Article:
But this all changed when the couple I worked for moved back to Hong Kong. Initially, I was able to find another live-in job but that ended after a year or so and I found myself homeless. Luckily, I’d had the foresight to save a small amount from my wages so I had some money to buy food and was able to sleep on a friend’s sofa for a while. When I didn’t want to overstay my welcome I would store my bag of belongings in a locker at a railway station and then sit in the all-night cafés in Soho, eking out a cup of tea so I didn’t have to sleep on the streets.
Alex aged 20, with her first car, which neighbours helped her to fix it up. ‘There was a real community feeling on the estate and the other residents looked out for me,’ Alex writes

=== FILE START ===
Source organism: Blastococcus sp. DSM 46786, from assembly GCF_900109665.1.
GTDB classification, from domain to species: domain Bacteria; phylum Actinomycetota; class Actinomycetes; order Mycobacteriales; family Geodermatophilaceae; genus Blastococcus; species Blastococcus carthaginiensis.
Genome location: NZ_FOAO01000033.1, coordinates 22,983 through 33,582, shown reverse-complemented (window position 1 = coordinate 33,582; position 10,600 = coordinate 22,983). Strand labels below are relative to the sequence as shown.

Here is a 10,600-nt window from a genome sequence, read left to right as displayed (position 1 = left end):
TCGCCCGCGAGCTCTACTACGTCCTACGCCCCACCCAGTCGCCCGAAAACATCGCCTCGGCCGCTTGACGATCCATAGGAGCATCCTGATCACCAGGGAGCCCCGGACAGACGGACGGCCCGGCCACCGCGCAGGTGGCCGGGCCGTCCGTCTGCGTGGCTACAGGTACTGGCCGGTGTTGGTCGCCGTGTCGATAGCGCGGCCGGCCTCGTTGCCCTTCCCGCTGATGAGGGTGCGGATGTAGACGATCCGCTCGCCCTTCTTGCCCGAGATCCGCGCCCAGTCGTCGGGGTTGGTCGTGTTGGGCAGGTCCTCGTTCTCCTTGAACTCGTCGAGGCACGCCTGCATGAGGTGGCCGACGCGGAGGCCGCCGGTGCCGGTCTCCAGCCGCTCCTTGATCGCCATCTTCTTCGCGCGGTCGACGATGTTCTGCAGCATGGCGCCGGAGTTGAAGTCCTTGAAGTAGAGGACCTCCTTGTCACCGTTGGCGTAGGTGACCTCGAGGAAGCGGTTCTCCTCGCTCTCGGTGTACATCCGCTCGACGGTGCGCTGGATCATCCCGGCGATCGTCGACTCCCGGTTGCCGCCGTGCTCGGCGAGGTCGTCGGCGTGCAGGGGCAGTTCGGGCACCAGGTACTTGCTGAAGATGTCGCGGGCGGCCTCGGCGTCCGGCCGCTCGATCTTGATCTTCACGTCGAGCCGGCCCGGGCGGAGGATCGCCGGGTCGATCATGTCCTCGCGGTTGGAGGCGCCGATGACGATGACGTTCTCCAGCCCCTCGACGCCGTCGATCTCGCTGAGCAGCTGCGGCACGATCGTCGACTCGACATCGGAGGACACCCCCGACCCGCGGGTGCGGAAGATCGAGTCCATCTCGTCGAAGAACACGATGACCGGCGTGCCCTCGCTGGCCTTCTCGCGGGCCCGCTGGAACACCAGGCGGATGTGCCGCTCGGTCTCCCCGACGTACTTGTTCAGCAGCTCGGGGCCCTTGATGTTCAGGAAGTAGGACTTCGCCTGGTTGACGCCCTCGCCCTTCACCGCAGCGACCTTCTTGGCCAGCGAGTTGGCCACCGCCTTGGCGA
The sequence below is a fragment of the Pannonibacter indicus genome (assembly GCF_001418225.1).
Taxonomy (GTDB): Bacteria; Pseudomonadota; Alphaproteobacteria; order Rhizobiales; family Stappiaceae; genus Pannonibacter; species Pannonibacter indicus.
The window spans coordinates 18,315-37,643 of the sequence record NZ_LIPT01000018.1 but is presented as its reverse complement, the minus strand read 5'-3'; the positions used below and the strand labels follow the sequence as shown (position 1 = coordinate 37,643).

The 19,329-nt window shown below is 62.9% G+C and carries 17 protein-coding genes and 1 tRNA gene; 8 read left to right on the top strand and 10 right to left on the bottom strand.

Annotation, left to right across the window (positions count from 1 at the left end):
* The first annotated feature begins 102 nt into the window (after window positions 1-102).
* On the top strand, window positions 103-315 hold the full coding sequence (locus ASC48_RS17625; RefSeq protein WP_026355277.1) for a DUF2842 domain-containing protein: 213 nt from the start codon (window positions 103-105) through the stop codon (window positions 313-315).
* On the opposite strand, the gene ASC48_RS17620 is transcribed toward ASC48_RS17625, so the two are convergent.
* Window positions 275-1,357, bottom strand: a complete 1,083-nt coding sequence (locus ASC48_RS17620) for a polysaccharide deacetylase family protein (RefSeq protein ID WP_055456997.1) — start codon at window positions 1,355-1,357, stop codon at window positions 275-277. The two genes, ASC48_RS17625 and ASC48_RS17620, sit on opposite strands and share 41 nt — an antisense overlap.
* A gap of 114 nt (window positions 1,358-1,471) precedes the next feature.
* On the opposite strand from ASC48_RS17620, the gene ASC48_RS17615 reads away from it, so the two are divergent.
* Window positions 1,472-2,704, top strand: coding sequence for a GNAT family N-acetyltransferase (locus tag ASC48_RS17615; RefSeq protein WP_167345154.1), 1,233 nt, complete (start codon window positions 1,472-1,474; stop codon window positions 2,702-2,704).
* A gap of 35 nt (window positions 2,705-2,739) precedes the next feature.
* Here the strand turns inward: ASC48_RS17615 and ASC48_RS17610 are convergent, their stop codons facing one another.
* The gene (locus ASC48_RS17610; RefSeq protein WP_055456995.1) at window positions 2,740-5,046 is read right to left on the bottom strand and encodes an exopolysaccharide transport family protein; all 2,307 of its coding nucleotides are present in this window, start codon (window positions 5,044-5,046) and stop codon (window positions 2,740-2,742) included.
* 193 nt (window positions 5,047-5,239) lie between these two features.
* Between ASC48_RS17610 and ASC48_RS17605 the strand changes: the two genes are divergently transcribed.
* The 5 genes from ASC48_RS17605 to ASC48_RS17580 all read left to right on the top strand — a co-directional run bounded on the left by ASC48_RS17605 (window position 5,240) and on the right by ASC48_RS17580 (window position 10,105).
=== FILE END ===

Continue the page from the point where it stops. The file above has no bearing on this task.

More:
Eventually, having run out of money and favours from my friend, I hit rock bottom. With nowhere else to go and no one to ask for help, I ended up on a bench in a park for a few nights. I felt so scared and alone that I remember being overcome with relief in the middle of a cold night when a police car pulled up and the officers asked me what I was doing. Fearing that I would be in trouble or, worse still, they would make me go back home, I told them I had got separated from a friend who I was supposed to be staying the night with. Looking back, I’m sure they didn’t believe me, but they said that I could wait at the police station and call my friend from there. I spent the rest of the night in a warm interview room with a packet of biscuits while I worked out what I was going to do.